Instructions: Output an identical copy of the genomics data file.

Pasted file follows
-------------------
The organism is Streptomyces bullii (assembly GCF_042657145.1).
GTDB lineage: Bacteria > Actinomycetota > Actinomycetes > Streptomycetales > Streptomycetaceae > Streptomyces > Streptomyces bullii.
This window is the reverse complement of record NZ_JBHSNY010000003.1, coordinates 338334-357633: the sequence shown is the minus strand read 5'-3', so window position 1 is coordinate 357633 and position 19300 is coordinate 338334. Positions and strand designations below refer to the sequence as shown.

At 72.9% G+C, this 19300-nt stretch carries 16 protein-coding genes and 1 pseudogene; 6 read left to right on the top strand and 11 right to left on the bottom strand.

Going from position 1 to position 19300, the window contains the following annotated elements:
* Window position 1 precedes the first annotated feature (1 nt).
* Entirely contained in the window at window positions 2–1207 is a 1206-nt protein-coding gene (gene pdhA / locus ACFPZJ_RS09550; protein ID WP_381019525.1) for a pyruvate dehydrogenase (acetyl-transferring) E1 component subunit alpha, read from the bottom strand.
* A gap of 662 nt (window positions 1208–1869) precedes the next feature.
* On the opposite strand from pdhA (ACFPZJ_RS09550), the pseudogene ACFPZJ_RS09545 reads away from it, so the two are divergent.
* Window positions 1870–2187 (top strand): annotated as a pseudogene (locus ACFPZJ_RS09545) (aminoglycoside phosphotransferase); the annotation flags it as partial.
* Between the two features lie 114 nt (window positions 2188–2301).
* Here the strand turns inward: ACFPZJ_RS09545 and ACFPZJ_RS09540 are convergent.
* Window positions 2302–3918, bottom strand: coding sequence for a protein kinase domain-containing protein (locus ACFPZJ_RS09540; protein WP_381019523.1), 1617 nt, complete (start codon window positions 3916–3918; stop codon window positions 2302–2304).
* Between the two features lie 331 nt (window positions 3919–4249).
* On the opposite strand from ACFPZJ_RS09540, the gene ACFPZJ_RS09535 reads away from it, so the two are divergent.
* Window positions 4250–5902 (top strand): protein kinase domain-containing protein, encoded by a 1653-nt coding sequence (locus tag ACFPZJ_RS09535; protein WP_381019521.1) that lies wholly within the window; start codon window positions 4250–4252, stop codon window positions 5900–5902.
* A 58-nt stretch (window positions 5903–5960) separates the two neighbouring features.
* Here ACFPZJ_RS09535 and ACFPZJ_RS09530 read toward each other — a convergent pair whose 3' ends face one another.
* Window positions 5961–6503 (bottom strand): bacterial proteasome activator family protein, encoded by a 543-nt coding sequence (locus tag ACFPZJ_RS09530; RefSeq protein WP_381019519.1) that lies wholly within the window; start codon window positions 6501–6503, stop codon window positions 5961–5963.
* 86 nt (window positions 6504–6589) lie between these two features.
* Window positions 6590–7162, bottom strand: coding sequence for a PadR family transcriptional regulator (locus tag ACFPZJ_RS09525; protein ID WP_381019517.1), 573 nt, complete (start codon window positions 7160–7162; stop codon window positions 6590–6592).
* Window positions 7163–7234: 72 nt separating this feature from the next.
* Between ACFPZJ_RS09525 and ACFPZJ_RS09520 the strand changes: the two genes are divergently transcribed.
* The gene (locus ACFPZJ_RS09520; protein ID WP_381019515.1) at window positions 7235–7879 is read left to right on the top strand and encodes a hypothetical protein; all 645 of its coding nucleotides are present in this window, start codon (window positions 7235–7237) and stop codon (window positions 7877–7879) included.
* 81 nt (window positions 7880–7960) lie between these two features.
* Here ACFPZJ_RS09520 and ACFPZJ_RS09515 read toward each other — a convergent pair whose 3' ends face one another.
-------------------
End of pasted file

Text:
The organism is Streptomyces bullii (assembly GCF_042657145.1).
GTDB lineage: Bacteria > Actinomycetota > Actinomycetes > Streptomycetales > Streptomycetaceae > Streptomyces > Streptomyces bullii.
This window is the reverse complement of record NZ_JBHSNY010000003.1, coordinates 338334-357633: the sequence shown is the minus strand read 5'-3', so window position 1 is coordinate 357633 and position 19300 is coordinate 338334. Positions and strand designations below refer to the sequence as shown.

At 72.9% G+C, this 19300-nt stretch carries 16 protein-coding genes and 1 pseudogene; 6 read left to right on the top strand and 11 right to left on the bottom strand.

Going from position 1 to position 19300, the window contains the following annotated elements:
* Window position 1 precedes the first annotated feature (1 nt).
* Entirely contained in the window at window positions 2–1207 is a 1206-nt protein-coding gene (gene pdhA / locus ACFPZJ_RS09550; protein ID WP_381019525.1) for a pyruvate dehydrogenase (acetyl-transferring) E1 component subunit alpha, read from the bottom strand.
* A gap of 662 nt (window positions 1208–1869) precedes the next feature.
* On the opposite strand from pdhA (ACFPZJ_RS09550), the pseudogene ACFPZJ_RS09545 reads away from it, so the two are divergent.
* Window positions 1870–2187 (top strand): annotated as a pseudogene (locus ACFPZJ_RS09545) (aminoglycoside phosphotransferase); the annotation flags it as partial.
* Between the two features lie 114 nt (window positions 2188–2301).
* Here the strand turns inward: ACFPZJ_RS09545 and ACFPZJ_RS09540 are convergent.
* Window positions 2302–3918, bottom strand: coding sequence for a protein kinase domain-containing protein (locus ACFPZJ_RS09540; protein WP_381019523.1), 1617 nt, complete (start codon window positions 3916–3918; stop codon window positions 2302–2304).
* Between the two features lie 331 nt (window positions 3919–4249).
* On the opposite strand from ACFPZJ_RS09540, the gene ACFPZJ_RS09535 reads away from it, so the two are divergent.
* Window positions 4250–5902 (top strand): protein kinase domain-containing protein, encoded by a 1653-nt coding sequence (locus tag ACFPZJ_RS09535; protein WP_381019521.1) that lies wholly within the window; start codon window positions 4250–4252, stop codon window positions 5900–5902.
* A 58-nt stretch (window positions 5903–5960) separates the two neighbouring features.
* Here ACFPZJ_RS09535 and ACFPZJ_RS09530 read toward each other — a convergent pair whose 3' ends face one another.
* Window positions 5961–6503 (bottom strand): bacterial proteasome activator family protein, encoded by a 543-nt coding sequence (locus tag ACFPZJ_RS09530; RefSeq protein WP_381019519.1) that lies wholly within the window; start codon window positions 6501–6503, stop codon window positions 5961–5963.
* 86 nt (window positions 6504–6589) lie between these two features.
* Window positions 6590–7162, bottom strand: coding sequence for a PadR family transcriptional regulator (locus tag ACFPZJ_RS09525; protein ID WP_381019517.1), 573 nt, complete (start codon window positions 7160–7162; stop codon window positions 6590–6592).
* Window positions 7163–7234: 72 nt separating this feature from the next.
* Between ACFPZJ_RS09525 and ACFPZJ_RS09520 the strand changes: the two genes are divergently transcribed.
* The gene (locus ACFPZJ_RS09520; protein ID WP_381019515.1) at window positions 7235–7879 is read left to right on the top strand and encodes a hypothetical protein; all 645 of its coding nucleotides are present in this window, start codon (window positions 7235–7237) and stop codon (window positions 7877–7879) included.
* 81 nt (window positions 7880–7960) lie between these two features.
* Here ACFPZJ_RS09520 and ACFPZJ_RS09515 read toward each other — a convergent pair whose 3' ends face one another.